The EU SSR ESMA Exempt List

The EU SSR regulation establishes the short selling reporting regime in Europe. As part of the short selling regime, an exempt list for securities has been mandated. The purpose of the EU SSR ESMA Exempt List is to exempt from reporting, a set of securities which the list determines to have a principal trading venue outside the EU. FundApps automatically scrapes the Exempt List and incorporates it into our Regulatory Data, which is then used in rules.

This article covers three things:

  1. General information on the ESMA Exempt List (who is responsible for the list etc.)
  2. Disclosure rejections and principal trading venue
  3. Sourcing the ESMA Exempt List in FundApps and version dates

General information on the ESMA Exempt List

The European Securities and Markets Authority (ESMA) is the entity which publishes the list. 

The Regulation dictates that it is the Regulators themselves who are responsible for keeping the list up to date. In practice, this occurs by the Regulators going to ESMA and updating any relevant entries.

It is worth noting that the ESMA Exempt List is the only source by which a security can be determined to have a principal trading venue outside of the EU, and therefore be out of scope of the SSR regime.

 

Disclosure rejections and principal trading venue

The regulator has rejected my disclosure. What do I do now?

Clients in the past have experienced the following situation:

  1. FundApps triggers a valid disclosure, because the security is not on the exempt list
  2. The client makes the disclosure to the appropriate regulator
  3. The regulator rejects the disclosure, stating that the stock's principal trading venue is outside the EU

In a situation like this, it is understandable to take the regulator at their word, and conclude that the principal trading venue is outside the EU, meaning that the disclosure is not required.

The regulator cannot reject the disclosure on this basis

This is not the correct analysis, however. The key point is that according to the regulation (as mentioned on this page of the ESMA site), the only determinant of whether a stock has a principal trading venue outside the EU is the ESMA Exempt list. The relevant passage is included here:

Regulation (EU) No 236/2012 of the European Parliament and of the Council of 14 March on short selling and certain aspects of credit default swaps (the Regulation) requires the relevant competent authorities to identify shares having their principal trading venue located in a third country. Under Article 16(2) of the Regulation the relevant competent authorities notify ESMA of such shares. On the basis of these notifications, ESMA publishes the compiled list of exempted shares to which provisions of the Regulation relating to net short position transparency (Articles 5 and 6), to the restriction of uncovered short sales (Article 12)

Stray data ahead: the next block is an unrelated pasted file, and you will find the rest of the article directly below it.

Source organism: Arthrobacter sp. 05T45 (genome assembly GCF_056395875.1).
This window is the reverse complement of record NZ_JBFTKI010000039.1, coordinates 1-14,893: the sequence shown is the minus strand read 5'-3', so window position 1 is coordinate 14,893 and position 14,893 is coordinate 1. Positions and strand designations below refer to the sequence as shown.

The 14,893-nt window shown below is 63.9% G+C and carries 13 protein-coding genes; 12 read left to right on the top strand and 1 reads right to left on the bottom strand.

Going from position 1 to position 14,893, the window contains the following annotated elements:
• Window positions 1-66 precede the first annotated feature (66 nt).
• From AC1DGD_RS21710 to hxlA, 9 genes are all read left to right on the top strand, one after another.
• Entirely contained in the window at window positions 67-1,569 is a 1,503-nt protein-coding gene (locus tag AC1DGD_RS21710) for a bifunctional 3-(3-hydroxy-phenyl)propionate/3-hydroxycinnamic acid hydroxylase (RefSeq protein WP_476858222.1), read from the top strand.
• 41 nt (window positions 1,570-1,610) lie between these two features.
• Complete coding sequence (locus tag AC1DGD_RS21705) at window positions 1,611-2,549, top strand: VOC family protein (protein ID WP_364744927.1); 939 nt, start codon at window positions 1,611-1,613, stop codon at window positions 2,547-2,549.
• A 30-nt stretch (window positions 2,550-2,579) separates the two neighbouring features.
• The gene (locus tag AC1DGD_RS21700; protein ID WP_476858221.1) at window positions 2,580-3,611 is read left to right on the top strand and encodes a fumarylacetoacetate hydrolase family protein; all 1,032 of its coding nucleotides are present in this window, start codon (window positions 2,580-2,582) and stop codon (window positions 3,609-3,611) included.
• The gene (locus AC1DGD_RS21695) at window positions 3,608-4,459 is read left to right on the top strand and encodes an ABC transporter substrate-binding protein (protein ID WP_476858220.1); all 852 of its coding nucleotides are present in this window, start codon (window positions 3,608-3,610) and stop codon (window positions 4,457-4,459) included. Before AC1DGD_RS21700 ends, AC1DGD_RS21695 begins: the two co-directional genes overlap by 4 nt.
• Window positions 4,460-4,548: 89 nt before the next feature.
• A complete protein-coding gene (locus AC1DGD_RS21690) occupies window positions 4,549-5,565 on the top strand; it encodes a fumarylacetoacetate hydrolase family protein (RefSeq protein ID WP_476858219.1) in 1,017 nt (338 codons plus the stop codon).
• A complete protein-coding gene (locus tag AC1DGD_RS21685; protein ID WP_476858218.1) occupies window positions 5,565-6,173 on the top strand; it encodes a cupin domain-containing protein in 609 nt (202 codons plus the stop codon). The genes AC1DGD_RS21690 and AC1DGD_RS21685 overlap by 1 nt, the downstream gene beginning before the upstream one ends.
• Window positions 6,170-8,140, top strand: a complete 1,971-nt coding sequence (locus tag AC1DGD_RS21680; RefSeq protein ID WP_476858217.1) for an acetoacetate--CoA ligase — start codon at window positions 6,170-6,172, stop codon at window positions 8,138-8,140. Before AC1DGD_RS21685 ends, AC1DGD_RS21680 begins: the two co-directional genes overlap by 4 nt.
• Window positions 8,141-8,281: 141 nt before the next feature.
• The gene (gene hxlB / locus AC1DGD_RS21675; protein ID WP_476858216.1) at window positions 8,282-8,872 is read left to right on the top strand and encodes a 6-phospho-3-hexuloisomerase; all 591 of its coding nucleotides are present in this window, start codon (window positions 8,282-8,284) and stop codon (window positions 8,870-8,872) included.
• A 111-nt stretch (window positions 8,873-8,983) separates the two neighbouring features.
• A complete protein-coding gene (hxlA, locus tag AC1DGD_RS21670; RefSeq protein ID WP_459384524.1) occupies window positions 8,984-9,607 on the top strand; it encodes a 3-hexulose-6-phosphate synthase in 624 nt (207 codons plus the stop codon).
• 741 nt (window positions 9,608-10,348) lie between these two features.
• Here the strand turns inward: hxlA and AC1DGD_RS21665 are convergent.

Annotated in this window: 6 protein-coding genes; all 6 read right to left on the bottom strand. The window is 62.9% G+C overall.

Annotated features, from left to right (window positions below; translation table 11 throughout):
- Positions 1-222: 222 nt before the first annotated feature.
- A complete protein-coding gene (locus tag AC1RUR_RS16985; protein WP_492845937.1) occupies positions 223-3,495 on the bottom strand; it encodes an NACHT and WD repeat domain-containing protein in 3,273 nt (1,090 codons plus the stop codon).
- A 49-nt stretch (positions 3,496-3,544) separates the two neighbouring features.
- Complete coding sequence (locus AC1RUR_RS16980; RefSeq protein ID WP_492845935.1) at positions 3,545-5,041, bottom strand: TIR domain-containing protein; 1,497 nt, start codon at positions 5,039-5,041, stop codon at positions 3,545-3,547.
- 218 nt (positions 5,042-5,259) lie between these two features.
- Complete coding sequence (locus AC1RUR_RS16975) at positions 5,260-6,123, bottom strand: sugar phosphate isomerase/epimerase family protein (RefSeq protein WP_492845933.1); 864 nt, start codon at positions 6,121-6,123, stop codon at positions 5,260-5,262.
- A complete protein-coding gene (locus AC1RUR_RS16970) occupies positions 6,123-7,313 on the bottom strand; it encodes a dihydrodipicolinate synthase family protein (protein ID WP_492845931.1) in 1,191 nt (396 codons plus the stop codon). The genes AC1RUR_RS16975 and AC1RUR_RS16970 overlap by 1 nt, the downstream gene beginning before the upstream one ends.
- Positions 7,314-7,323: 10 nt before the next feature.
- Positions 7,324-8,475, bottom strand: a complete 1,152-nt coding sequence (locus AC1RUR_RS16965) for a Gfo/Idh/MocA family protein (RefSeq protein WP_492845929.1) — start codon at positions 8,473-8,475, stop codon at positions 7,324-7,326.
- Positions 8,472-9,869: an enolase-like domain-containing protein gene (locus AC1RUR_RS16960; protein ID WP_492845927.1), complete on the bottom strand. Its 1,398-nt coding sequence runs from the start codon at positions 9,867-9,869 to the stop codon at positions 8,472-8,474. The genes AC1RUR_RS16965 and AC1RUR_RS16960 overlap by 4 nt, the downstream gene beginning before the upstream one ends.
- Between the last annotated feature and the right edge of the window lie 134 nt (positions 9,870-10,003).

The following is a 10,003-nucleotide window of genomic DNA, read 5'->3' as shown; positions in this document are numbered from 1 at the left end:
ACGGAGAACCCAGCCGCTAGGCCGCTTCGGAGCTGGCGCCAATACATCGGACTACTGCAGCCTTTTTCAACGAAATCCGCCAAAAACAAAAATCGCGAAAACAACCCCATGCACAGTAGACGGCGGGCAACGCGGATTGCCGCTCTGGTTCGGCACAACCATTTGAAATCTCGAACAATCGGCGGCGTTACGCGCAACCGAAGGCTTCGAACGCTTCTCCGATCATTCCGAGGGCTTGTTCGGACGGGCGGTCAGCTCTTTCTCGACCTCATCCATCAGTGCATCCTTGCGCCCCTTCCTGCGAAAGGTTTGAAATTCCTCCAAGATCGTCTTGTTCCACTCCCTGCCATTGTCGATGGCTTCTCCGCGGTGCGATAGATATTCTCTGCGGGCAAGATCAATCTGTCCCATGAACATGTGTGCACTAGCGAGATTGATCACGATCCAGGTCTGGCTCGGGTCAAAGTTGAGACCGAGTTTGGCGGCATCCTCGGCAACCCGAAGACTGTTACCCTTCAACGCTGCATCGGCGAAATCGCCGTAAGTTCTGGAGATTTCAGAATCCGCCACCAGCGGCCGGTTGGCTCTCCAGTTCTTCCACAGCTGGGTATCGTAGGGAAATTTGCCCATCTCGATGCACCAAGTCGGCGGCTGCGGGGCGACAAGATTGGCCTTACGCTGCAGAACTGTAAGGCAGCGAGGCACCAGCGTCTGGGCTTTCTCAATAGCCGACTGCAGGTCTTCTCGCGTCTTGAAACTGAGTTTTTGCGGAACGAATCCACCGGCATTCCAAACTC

This means that the regulator cannot reject the disclosure unless they fulfill their regulatory obligation to update the ESMA Exempt List. 

Only once the security has been placed on the ESMA Exempt List can it be said that the security has a principal trading venue outside the EU, and therefore the disclosure is not required.

 

Sourcing the ESMA Exempt List in FundApps and version dates

How do FundApps scrape the List?

Every 55 minutes past every third hour from 08:00 and 23:00 (including 23:55) a service queries ESMA's api, using the example query for "Exempted Shares under Short Selling Legal Framework" found on ESMA's site. The date value we used in the query is the date of the crawl. Once we have the response, we filter out any entries which have the status "Not effective yet", to get a list of the exempt shares for that day. We consider an item to "go on" the list when it is first picked up by one of the scrapes, and to "go off" the list when it no longer appears.

Perceived discrepancies in searching due to Version Date

The Exempt List has a quirk in its default search function, which has resulted in some confusion in the past. 

The Exempt List can be searched in two ways:

  1. a full search of all historic entries of a specific security (default setting)
  2. a snapshot search of the entries which are currently on the Exempt List (search using version date)

In this way, a default search can show results for a security even though that security is currently not on the most up to date version of the Exempt List. 

This is confirmed by the User Guide to the Exempt List. Section 19 confirms that using the version date search is a snapshot of the data as on the given date.

An example

Let us consider the example of Baozun, with ISIN US06684L1035.

A default search shows a number of historic entries on the list for this security.image001.png

However, a version date search shows that on the date of 2 March, this security was not on the Exempt List.

example.png

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